As the story of his first season with the Toronto Maple Leafs rapidly unfolded like a tragicomedy, right wing David Clarkson
could have started asking a lot of questions that begin with why.
As in why did I sign to play in Toronto, one of the most demanding markets in the NHL? Or the reflective why can't it be like it was with the New Jersey Devils, where my role was defined, the results were positive, and mistakes, slumps and errors in judgment never burn a player publicly the way they do here?
Clarkson insists he didn't do that.
"Never," he said with a deadpanned look on his face at the start of training camp.
Could you have blamed him if he did? Last season was rough for Clarkson, who signed a seven-year, $36.75 million contract with the Maple Leafs on July 1, 2013.
He spent the first 10 games of the season watching because he was suspended for leaving the bench to join an altercation in a preseason game. It got worse from there.
Clarkson missed another 11 games because of injuries, was demoted to the fourth line, and finished the 2013-14 season with 11 points in 60 games.
That's one point for every $409,090.90 that he earned in actual salary ($4.5 million, according to CapGeek.com, of which all but $1 million is earned through signing bonuses). His salary-cap charge is $5.25 million.
"I think from the fans' standpoint and everybody else, obviously it was tough, but I wore that [Maple Leafs] jersey as a little boy and I didn't let anything written or said about me bother me," Clarkson said. "I didn't read it. I try not to pay attention to it. Is it tough? Yeah, because you hear about it. That's part of hockey, but I do not regret anything I did and I look forward for what's ahead for me."
That would be a fresh start without his problems from last season clouding the view of his teammates or Maple Leafs general manager Dave Nonis and coach Randy Carlyle. Clarkson will try to win back the trust of the fans in Toronto with the full support of his peers and bosses.
He isn't off to the greatest start.
Clarkson started training camp with a minor injury, and he's currently out because of a broken orbital bone, an injury he sustained in a fight with Buffalo Sabres forward Cody McCormick this past Friday. He is, however, expected to return to practice by the end of the week and to be ready for the season-opener against the Montreal Canadiens at Air Canada Centre on Oct. 8.
The injuries haven't changed Clarkson's mindset heading into the season.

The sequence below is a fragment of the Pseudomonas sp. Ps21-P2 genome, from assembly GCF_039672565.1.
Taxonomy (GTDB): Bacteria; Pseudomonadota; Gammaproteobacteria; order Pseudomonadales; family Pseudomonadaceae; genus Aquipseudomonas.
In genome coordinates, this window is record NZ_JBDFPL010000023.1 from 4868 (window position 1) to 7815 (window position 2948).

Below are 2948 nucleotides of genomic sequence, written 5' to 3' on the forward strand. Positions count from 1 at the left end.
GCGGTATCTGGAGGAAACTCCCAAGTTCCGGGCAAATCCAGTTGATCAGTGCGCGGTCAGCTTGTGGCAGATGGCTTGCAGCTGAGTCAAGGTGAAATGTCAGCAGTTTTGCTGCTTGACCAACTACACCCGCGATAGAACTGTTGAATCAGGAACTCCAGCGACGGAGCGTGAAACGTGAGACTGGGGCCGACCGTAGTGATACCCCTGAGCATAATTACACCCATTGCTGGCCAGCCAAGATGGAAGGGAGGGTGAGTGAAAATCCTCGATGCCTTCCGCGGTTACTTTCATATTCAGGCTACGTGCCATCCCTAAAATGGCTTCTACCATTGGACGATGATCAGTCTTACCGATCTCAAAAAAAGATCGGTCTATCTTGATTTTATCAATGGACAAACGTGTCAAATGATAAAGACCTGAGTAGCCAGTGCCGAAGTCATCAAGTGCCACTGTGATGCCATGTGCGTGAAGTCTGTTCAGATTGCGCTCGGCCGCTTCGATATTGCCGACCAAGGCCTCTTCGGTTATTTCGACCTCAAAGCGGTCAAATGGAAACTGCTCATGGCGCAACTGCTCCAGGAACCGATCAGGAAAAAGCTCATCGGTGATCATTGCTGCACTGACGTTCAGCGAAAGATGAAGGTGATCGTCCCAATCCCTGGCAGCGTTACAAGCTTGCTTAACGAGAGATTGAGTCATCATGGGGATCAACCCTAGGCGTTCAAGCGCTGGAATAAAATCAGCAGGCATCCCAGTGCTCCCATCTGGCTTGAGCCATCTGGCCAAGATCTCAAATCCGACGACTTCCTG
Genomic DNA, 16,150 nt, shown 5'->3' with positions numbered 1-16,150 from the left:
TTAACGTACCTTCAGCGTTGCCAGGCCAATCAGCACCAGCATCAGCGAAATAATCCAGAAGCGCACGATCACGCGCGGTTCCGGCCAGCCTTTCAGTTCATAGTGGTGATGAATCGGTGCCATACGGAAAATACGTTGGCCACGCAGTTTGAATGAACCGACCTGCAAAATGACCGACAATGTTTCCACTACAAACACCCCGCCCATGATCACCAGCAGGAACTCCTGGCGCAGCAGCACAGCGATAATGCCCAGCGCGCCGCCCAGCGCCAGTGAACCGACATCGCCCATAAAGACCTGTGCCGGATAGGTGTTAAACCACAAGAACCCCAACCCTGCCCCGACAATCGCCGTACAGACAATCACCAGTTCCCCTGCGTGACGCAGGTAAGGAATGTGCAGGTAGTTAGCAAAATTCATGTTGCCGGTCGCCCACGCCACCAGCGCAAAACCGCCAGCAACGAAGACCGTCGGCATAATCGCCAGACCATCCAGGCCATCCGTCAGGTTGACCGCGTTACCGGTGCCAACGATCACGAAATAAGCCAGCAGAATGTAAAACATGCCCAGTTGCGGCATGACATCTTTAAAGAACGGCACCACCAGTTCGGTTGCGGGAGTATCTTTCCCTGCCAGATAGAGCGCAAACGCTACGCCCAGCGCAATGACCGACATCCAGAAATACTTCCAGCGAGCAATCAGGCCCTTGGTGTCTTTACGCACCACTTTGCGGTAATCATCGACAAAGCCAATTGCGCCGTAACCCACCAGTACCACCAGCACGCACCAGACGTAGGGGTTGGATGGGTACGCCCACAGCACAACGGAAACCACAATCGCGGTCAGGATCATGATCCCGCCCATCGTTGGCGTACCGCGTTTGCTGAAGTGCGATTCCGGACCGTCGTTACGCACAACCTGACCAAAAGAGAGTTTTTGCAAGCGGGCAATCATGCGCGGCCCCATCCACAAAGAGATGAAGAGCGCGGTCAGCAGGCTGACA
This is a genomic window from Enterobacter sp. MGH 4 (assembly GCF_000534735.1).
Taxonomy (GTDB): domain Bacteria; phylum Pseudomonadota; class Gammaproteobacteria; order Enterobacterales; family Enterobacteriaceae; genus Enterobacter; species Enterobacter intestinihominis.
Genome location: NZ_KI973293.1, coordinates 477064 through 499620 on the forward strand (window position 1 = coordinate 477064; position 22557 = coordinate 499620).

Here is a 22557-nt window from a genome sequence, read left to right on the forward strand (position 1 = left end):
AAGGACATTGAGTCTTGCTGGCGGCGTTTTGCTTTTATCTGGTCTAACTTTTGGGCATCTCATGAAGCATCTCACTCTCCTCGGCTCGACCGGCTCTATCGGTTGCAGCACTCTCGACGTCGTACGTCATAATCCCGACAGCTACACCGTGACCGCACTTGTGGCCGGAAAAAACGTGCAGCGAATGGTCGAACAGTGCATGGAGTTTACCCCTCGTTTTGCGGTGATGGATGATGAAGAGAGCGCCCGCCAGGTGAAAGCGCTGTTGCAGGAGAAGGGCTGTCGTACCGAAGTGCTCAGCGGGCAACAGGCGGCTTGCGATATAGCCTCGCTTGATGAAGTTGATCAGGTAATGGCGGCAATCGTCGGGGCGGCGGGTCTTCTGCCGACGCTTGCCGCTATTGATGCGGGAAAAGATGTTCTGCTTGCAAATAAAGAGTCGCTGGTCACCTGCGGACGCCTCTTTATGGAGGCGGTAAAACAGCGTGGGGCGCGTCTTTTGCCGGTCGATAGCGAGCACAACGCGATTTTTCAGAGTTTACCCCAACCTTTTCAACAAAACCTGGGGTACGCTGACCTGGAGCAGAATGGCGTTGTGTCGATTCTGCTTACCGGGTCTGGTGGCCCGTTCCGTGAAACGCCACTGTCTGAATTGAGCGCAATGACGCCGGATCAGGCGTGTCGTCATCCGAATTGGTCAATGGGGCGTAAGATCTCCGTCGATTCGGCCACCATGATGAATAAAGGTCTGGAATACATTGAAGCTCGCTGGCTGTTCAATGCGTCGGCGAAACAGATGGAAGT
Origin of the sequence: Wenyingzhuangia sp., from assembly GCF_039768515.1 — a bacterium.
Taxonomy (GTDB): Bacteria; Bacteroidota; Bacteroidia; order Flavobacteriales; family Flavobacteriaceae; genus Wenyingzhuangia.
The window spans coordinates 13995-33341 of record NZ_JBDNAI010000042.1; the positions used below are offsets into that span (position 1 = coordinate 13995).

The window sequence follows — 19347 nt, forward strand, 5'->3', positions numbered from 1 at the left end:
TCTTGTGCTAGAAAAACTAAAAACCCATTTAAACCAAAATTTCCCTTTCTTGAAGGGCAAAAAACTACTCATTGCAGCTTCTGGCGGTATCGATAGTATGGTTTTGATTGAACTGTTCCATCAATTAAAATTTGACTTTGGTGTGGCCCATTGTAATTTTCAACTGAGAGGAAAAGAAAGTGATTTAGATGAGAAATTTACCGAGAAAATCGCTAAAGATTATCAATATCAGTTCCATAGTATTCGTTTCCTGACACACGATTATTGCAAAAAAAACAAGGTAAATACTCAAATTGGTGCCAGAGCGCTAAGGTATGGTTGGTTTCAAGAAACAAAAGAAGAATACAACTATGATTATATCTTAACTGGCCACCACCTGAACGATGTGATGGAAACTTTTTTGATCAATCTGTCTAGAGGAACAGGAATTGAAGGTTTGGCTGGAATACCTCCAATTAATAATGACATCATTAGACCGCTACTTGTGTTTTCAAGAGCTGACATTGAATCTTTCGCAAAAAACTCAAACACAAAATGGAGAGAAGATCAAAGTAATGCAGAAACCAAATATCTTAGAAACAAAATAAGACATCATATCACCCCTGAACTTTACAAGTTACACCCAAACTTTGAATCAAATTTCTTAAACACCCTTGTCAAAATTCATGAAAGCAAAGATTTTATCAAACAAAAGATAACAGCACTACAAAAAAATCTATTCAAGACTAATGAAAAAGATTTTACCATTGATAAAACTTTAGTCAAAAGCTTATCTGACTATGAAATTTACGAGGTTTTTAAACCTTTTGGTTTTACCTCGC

"I was hitting that reset button and I'm still hitting it," Clarkson said Monday, according to the Toronto Sun.
Carlyle and Nonis are right behind him. Multiple times Carlyle has mentioned this season being a do-over for Clarkson.
"He's not the type of player we saw last year," Carlyle said. "Now, there are certain things that we think he can do to help himself and we're going to help him with, but he's a member of our hockey club, he's a Toronto Maple Leaf and we're going to provide him with the tools necessary to be David Clarkson, to make an impact for our hockey club."
To be fair, what else can Carlyle say about a player who is one season into a seven-year contract? Failing to support Clarkson publicly would likely create an even bigger controversy in Toronto than Clarkson did last season with his poor play.
But Carlyle and Nonis appear to be sincere in their support of Clarkson. It's unwavering, almost as if they've forgotten about his sins from last season.
They have repeatedly cited his history as a one-time 30-goal scorer (2011-12 season) and a forechecking, netfront forward with the Devils as reason enough to believe Clarkson will rebound this season.
"David Clarkson didn't turn into a bad hockey player overnight," Nonis said. "He had two very strong years prior to coming here. It looks like he's worked tremendously hard to come back and have a good year this year and he'll be given every opportunity to do that."
Carlyle has talked about trying to establish a top-nine group of forwards that can make up three viable scoring lines, something the Maple Leafs didn't have last season. Clarkson is supposed to be in the group and perhaps could start the season on the second line with Nazem Kadri and either Joffrey Lupul or James van Riemsdyk.
"I know [Clarkson], he got hurt a couple times last year and it was just a bit off in terms of getting into games, but he knows how good a hockey player he can be," Kadri said. "He can score goals. He can really contribute to this hockey team."
Maple Leafs captain Dion Phaneuf said he could sense from the time he skated with Clarkson before training camp began that he was upbeat and ready to go.
"I think he's going to have a real good year for our team," Phaneuf said.
It certainly appears he's going to be given a long rope to redeem himself for what happened last season. It's up to Clarkson to make the questions stop, even if he's never been the one asking them.
"Last year was just something I can't explain to you," Clarkson said. "It was the toughest thing and I'm ready for what's ahead."
Follow Dan Rosen on Twitter: @drosennhl
Author: Dan Rosen | NHL.com Senior Writer